Incorporating Loss to Follow-up in Estimates of Survival Among HIV-Infected Individuals in Sub-Saharan Africa Enrolled in Antiretroviral Therapy Programs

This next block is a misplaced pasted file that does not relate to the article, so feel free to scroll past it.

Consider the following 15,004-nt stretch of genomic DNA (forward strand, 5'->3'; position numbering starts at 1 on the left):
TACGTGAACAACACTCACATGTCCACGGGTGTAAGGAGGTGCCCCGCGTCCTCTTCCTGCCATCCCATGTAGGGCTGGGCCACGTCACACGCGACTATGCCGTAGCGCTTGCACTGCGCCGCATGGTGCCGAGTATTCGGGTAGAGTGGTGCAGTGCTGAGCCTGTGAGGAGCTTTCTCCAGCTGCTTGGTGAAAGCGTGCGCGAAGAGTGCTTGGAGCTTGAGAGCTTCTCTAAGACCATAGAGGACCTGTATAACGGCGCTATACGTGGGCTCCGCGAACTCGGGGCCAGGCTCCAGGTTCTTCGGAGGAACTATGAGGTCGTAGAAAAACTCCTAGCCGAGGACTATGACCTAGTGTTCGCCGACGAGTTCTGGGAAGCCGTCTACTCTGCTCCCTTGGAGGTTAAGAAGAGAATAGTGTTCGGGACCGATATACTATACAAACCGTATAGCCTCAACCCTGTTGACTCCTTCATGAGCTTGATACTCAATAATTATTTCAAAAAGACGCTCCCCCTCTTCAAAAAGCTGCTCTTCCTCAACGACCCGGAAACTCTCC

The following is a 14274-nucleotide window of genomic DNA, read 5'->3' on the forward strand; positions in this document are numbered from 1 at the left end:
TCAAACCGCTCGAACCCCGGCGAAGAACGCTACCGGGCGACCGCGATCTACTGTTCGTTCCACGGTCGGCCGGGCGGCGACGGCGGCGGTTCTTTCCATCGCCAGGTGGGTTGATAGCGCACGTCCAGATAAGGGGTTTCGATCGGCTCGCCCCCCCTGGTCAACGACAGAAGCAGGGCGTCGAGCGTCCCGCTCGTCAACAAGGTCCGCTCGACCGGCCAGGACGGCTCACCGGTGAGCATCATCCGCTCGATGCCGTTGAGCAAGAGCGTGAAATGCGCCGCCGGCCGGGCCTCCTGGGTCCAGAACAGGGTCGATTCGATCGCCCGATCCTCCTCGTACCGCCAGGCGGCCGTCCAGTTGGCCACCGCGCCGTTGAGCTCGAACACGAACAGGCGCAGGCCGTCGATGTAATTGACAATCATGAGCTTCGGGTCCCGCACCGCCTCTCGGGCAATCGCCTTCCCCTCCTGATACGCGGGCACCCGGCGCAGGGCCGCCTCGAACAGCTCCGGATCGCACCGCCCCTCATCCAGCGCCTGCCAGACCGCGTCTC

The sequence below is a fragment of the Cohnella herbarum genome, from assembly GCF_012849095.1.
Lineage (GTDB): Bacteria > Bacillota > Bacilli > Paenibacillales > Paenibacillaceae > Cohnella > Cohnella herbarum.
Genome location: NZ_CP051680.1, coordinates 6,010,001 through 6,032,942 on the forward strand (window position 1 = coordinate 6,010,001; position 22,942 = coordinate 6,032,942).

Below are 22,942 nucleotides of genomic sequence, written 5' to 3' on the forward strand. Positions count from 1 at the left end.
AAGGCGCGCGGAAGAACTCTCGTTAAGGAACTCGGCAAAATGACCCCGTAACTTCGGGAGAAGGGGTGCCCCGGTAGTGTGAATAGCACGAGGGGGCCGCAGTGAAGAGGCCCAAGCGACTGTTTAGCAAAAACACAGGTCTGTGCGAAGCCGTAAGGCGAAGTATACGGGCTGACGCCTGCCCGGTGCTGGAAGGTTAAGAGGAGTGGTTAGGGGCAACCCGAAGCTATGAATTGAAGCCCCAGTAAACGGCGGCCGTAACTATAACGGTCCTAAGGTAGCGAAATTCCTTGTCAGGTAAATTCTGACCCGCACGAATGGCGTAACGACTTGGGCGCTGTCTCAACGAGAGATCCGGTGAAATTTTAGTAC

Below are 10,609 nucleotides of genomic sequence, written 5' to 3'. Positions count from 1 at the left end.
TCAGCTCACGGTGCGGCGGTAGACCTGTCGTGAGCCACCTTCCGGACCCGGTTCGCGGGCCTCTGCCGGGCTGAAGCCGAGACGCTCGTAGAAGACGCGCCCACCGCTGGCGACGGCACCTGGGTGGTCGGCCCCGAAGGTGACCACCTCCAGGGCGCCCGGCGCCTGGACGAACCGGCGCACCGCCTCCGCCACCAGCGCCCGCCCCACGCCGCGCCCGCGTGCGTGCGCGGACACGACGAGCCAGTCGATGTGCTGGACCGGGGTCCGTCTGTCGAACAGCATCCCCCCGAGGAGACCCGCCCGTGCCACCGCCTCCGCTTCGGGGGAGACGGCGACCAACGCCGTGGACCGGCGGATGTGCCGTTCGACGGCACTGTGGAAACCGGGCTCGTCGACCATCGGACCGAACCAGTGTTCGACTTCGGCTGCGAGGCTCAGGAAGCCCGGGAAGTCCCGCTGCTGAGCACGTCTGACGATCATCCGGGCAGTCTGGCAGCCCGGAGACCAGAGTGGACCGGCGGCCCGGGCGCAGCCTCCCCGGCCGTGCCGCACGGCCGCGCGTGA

Background: Measuring the survival of human immunodeficiency virus-infected adult patients enrolled in antiretroviral therapy (ART) programs is complicated by short observation periods and loss to follow-up. We synthesized data from treatment cohorts in sub-Saharan Africa to estimate survival over 5 years after initiation of ART. Methods: We used data on retention, mortality, and loss to follow-up from 34 cohorts, including a total of 102,306 adult patients from 18 sub-Saharan African countries. These data were augmented by data from 13 sub-Saharan African studies tracking death rates among adult patients who were lost to follow-up (LTFU). We used a Poisson regression model to estimate survival over time, incorporating predicted mortality among LTFU patients. Results: Across studies, the median CD4(+) cell count at ART initiation was 104 cells/mm(3), 65% of patients were female, and the median age was 37 years. Survival at 1 year and 5 years were estimated to be 0.87 (95% confidence interval [CI], 0.72-0.94) and 0.70 (95% CI, 0.36-0.86), respectively, after adjustment for loss to follow-up. The life-years gained by a patient during the 5-year period after starting ART were estimated at 2.1 (95% CI, 1.6-2.3) in the adjusted model, compared with 1.7 (95% CI, 1.1-2.0) if there was 100% mortality among LTFU patients and with 2.4 (1.7-2.7) if there was 0% mortality among LTFU patients. Conclusions: Accounting for loss to follow-up produces substantial changes in the estimated life-years gained during the first 5 years of ART receipt.